The Evolution of APIs
by Tim Kridel
Mobile operators are increasingly providing APIs to make it easier for developers to add network-specific features to their apps
Mobile operators sometimes offer application programming interfaces (APIs) to help developers create features that make their apps stand out in the marketplace. Those benefits can rub off on the operator by helping make its version of a smartphone more attractive, which is one reason why the selection of operator APIs is steadily growing.
"The most advanced operators are extending the number of APIs they offer," says Heavy Reading analyst-at-large Caroline Chappell. "Telefonica has identified around 50 APIs, not all of which are ready yet."
Another reason why operators are increasingly offering APIs?
They enable their network to cater to the enormous diversity of customer interests, particularly in niche categories.
"Operators are becoming more realistic about long tail, realizing that this is going to be difficult to reach and not especially lucrative, so they are concentrating more on providing APIs for internal and trusted third-party developers and enterprise developers," Chappell says.
Mobile App Development and APIs: What to Consider
APIs are a familiar concept for any developer. But if you're new to the mobile operator variety, there are a few things to consider, including type, cost and where to get them. The Sprint Services Framework, for example, offers network-initiated APIs. That means the APIs use network-based resources -- as opposed to only software on the smartphone or tablet -- to provide developers with access to information such as location, messaging and device status.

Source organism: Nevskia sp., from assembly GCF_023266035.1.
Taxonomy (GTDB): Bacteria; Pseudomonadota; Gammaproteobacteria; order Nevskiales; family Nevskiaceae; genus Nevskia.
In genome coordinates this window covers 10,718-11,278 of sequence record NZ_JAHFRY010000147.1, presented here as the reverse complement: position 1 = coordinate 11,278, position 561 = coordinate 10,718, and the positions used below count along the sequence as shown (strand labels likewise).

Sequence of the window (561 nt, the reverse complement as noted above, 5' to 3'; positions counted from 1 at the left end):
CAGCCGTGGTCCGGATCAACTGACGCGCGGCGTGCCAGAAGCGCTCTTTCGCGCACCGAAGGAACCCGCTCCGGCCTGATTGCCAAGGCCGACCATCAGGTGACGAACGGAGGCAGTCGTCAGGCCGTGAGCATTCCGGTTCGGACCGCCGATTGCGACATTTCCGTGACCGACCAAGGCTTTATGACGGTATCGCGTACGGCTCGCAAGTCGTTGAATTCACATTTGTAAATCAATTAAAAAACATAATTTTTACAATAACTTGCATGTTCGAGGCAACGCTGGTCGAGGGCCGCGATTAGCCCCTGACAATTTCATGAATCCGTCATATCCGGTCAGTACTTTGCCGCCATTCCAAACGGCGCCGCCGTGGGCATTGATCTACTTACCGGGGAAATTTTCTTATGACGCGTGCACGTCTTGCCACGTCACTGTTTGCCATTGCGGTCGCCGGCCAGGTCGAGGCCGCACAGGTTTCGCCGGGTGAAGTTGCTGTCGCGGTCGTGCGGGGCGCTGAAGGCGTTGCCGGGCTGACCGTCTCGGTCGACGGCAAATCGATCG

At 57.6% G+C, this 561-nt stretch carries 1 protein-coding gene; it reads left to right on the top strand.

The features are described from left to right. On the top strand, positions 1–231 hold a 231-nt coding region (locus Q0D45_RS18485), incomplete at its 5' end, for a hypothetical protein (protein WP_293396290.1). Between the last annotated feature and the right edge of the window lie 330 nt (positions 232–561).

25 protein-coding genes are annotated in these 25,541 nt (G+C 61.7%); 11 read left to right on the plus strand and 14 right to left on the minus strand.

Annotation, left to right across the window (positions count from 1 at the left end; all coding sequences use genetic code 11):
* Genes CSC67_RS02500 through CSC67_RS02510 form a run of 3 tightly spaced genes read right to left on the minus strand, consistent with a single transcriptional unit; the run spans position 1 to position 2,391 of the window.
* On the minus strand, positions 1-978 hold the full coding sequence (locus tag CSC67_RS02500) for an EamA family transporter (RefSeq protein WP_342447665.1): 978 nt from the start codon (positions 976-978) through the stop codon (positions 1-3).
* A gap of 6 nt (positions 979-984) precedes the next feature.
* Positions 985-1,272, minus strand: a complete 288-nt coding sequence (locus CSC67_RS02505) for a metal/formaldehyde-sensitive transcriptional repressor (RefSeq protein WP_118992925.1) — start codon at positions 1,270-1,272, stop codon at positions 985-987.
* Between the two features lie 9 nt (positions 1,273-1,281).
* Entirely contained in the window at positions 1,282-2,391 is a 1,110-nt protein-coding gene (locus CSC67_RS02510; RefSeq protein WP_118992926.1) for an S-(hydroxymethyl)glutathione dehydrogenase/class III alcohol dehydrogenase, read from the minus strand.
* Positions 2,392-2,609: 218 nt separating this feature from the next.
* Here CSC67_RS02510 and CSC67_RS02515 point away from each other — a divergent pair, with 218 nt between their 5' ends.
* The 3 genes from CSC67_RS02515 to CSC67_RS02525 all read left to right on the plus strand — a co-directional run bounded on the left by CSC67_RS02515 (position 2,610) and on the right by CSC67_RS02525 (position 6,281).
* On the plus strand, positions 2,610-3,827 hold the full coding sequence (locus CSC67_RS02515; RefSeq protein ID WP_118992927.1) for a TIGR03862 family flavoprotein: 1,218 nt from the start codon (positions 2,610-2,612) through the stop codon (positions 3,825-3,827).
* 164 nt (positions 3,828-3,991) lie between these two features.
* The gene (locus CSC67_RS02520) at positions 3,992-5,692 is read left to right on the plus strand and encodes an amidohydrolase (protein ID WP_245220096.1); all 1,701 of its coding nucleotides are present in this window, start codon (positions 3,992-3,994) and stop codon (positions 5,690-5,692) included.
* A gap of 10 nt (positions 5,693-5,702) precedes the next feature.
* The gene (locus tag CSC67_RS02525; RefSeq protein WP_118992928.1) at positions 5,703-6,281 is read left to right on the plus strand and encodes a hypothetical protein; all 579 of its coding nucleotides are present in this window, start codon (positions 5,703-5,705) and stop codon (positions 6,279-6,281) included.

"The primary benefit to the developer of this framework approach is the ability to access all of these services without the need to maintain a unique connection to each back-end network element independently," says Brian Smith, Sprint's product and development director. "Being network-initiated, there is no dependency on an application that resides on the device," continues Smith. "[That permits] the developer to create an application that may, for example, locate a customer or determine their terminal status (device on, off or roaming) without the constraints, development costs and support headaches associated with creating applications that must work across a multitude of device types and operating systems."
As their name implies, network-initiated APIs use network resources. This enables them to provide more functionality, which comes at a cost that's often passed on to developers.
"A device-resident application that requests the location of a device using solely the GPS capability may be free," Smith says. "However, the value-add for network-initiated APIs like location includes the ability to locate a device using network triangulation (including indoor location) and cell-sector location if GPS is turned off on the device. Each of the operators offering a network API solution will have individual requirements for cost, acceptance and on-boarding for use of their platforms."
Some APIs enable developers to have the operator take care of billing, thus eliminating that overhead cost. Other APIs enable services that might cost the developer more to create and support on its own.
"For example, we offer an in-app payment API that lets developers charge for content or additional capabilities that are sold within their application," says Jon Summers, senior vice president of growth platforms at AT&T, which currently offers 79 APIs across 14 categories. "These charges are billed directly to the AT&T bill. And Our AT&T Watson speech API provides developers with speech transcription and translation capabilities for their apps. Providing the right APIs will enable the developers to design apps faster and more cost-effectively."